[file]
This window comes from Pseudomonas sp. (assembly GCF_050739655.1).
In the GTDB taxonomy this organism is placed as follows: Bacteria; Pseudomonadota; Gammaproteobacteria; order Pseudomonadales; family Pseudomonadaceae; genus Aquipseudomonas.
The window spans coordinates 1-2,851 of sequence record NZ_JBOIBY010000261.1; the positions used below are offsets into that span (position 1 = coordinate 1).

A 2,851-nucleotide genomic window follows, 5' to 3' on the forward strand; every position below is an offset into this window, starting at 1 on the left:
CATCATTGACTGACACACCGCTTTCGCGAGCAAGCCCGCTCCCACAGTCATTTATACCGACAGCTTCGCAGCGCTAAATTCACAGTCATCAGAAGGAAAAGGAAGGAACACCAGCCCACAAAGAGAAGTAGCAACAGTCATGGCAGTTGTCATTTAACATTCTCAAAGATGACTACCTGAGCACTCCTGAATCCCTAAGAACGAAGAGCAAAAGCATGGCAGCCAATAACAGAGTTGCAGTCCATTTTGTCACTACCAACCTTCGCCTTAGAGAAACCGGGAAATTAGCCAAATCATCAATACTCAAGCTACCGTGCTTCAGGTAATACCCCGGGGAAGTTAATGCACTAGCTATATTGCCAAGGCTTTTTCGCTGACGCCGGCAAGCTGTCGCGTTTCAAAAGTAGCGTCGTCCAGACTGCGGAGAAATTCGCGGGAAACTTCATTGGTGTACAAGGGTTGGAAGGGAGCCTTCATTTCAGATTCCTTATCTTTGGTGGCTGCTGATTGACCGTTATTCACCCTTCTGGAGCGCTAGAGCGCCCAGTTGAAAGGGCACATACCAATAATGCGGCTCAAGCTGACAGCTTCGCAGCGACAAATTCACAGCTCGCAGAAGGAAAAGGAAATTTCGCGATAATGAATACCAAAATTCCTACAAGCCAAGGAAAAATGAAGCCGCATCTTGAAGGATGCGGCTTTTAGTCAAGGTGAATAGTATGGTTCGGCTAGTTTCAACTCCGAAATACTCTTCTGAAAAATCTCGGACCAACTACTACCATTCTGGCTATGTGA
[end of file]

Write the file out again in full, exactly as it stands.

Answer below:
This window comes from Pseudomonas sp. (assembly GCF_050739655.1).
In the GTDB taxonomy this organism is placed as follows: Bacteria; Pseudomonadota; Gammaproteobacteria; order Pseudomonadales; family Pseudomonadaceae; genus Aquipseudomonas.
The window spans coordinates 1-2,851 of sequence record NZ_JBOIBY010000261.1; the positions used below are offsets into that span (position 1 = coordinate 1).

A 2,851-nucleotide genomic window follows, 5' to 3' on the forward strand; every position below is an offset into this window, starting at 1 on the left:
CATCATTGACTGACACACCGCTTTCGCGAGCAAGCCCGCTCCCACAGTCATTTATACCGACAGCTTCGCAGCGCTAAATTCACAGTCATCAGAAGGAAAAGGAAGGAACACCAGCCCACAAAGAGAAGTAGCAACAGTCATGGCAGTTGTCATTTAACATTCTCAAAGATGACTACCTGAGCACTCCTGAATCCCTAAGAACGAAGAGCAAAAGCATGGCAGCCAATAACAGAGTTGCAGTCCATTTTGTCACTACCAACCTTCGCCTTAGAGAAACCGGGAAATTAGCCAAATCATCAATACTCAAGCTACCGTGCTTCAGGTAATACCCCGGGGAAGTTAATGCACTAGCTATATTGCCAAGGCTTTTTCGCTGACGCCGGCAAGCTGTCGCGTTTCAAAAGTAGCGTCGTCCAGACTGCGGAGAAATTCGCGGGAAACTTCATTGGTGTACAAGGGTTGGAAGGGAGCCTTCATTTCAGATTCCTTATCTTTGGTGGCTGCTGATTGACCGTTATTCACCCTTCTGGAGCGCTAGAGCGCCCAGTTGAAAGGGCACATACCAATAATGCGGCTCAAGCTGACAGCTTCGCAGCGACAAATTCACAGCTCGCAGAAGGAAAAGGAAATTTCGCGATAATGAATACCAAAATTCCTACAAGCCAAGGAAAAATGAAGCCGCATCTTGAAGGATGCGGCTTTTAGTCAAGGTGAATAGTATGGTTCGGCTAGTTTCAACTCCGAAATACTCTTCTGAAAAATCTCGGACCAACTACTACCATTCTGGCTATGTGA